Coetzee, Fox tied for French Open lead

Jed Court
Coetzee carded a 65 to take a share of the lead (AFP Photo/Glyn KIRK )
Coetzee carded a 65 to take a share of the lead (AFP Photo/Glyn KIRK )

Saint-Quentin-en-Yvelines (France) (AFP) - South African George Coetzee and New Zealand's Ryan Fox claimed a share of the lead after the first round of the French Open on Thursday as the European Tour returned to Le Golf National a year after it hosted the Ryder Cup.

The leading duo fired six-under-par rounds of 65 to edge ahead on a kind day for scoring, with world number 128 Fox missing a good birdie chance on the final green as darkness started to close in.

The scene which greeted the players could not have differed more from just over 12 months ago.

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The grandstands were gone and there was a low-key feel to an opening day, watched by only a smattering of spectators, of a tournament which has lost some of its allure this week after being pushed from its usual spot at the start of July and removed from the lucrative Rolex Series.

"Today was a bit quiet. Thursday is normal. It's okay," said French player Benjamin Hebert.

Defending champion Alex Noren is the highest-ranked player in the field at 53rd and the only man who also featured in the Ryder Cup, so organisers will be relieved that the event will be returning to its regular slot next year, albeit reportedly in southern France rather than the Paris suburbs.

The 33-year-old Coetzee played the front nine in five-under, while a bogey on the penultimate green was his only blemish.

Coetzee has managed only one top-five finish so far this season -- when he was tied-second behind compatriot Justin Harding at the Qatar Masters in March -- but thinks he is starting to find the form which helped him climb to a career-high 41st in the rankings in 2013.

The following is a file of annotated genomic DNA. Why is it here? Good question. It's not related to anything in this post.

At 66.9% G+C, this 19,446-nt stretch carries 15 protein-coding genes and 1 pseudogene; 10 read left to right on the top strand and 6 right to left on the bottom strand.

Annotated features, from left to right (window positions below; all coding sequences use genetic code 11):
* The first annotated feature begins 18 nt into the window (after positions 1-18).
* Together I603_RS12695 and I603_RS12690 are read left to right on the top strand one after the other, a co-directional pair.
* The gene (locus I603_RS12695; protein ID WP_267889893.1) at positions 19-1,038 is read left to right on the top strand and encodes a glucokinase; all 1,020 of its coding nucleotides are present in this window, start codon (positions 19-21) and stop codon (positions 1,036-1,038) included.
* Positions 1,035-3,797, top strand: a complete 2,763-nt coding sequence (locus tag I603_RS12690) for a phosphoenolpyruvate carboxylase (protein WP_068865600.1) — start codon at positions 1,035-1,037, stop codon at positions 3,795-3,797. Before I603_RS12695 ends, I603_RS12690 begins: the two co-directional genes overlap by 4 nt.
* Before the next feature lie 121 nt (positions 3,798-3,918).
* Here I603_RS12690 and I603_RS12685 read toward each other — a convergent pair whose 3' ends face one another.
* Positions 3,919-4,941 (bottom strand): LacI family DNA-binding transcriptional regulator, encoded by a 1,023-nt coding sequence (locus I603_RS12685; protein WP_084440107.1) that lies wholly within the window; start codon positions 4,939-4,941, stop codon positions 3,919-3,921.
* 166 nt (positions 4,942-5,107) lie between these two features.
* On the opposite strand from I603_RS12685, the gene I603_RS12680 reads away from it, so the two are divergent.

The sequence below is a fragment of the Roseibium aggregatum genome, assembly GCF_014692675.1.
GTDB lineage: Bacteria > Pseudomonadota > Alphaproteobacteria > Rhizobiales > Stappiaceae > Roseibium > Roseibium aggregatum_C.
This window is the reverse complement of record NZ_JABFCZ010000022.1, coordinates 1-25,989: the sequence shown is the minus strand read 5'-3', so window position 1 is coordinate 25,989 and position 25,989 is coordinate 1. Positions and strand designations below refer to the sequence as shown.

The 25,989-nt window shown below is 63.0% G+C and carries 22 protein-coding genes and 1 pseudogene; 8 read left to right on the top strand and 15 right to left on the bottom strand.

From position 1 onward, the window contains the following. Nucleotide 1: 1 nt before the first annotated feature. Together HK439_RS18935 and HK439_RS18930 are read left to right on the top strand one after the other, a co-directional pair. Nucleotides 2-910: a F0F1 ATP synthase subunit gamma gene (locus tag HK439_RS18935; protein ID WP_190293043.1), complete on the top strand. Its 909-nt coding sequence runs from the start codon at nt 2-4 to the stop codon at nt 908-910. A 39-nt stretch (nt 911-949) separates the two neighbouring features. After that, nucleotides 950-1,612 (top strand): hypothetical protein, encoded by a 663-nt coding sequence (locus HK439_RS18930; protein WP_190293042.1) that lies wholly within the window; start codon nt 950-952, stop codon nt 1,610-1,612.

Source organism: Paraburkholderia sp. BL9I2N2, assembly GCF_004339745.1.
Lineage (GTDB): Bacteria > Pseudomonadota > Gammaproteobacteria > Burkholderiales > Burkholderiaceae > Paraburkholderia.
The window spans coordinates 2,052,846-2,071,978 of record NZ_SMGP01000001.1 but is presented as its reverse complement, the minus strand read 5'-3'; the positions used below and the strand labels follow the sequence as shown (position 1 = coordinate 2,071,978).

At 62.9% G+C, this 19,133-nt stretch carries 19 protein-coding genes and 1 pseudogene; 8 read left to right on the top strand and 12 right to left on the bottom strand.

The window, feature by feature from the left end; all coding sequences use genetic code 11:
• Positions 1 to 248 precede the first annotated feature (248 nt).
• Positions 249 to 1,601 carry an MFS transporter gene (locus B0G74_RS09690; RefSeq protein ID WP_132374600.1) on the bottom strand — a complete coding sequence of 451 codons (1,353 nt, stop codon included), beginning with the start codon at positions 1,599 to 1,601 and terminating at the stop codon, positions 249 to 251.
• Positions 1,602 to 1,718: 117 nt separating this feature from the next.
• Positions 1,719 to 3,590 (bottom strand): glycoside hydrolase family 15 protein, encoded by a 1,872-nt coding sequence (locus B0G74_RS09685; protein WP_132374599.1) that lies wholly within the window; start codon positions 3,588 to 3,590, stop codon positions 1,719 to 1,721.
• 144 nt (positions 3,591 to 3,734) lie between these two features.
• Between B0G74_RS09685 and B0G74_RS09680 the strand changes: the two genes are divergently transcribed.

- 'Hard, long year' -

He has since slipped to his current mark of 289.

"It's nice to be in the mix again. It's been kind of a hard, long year, but feels like the game is coming along nicely," the four-time European Tour winner said, after taking advantage of the early conditions, despite the morning gloom.

"It was weird. It was weird playing in the dark. I felt if I was a cricketer, they would have called it off.

"The course is in amazing nick. Dark and light doesn't really make a difference when the course is as good as it is."

It was a strong day for the home contingent as they look for a first French winner of the event since Thomas Levet in 2011.

Hebert carded a fine five-under 66, capped off with a birdie at the last, to sit tied-third alongside Scotland's Richie Ramsay and in-form American Kurt Kitayama, with French number one Victor Perez one stroke further back.

"I feel good support from the French public. We have only one tournament a year, so it's very important for us to represent (France) this week," said Hebert.

Romain Langasque, who carried the scoreboard during one of Tiger Woods' matches at the Ryder Cup last year to get a taste of the action, signed for a 68.

Meanwhile, Noren's title defence got off to a slow start with a one-over 72.

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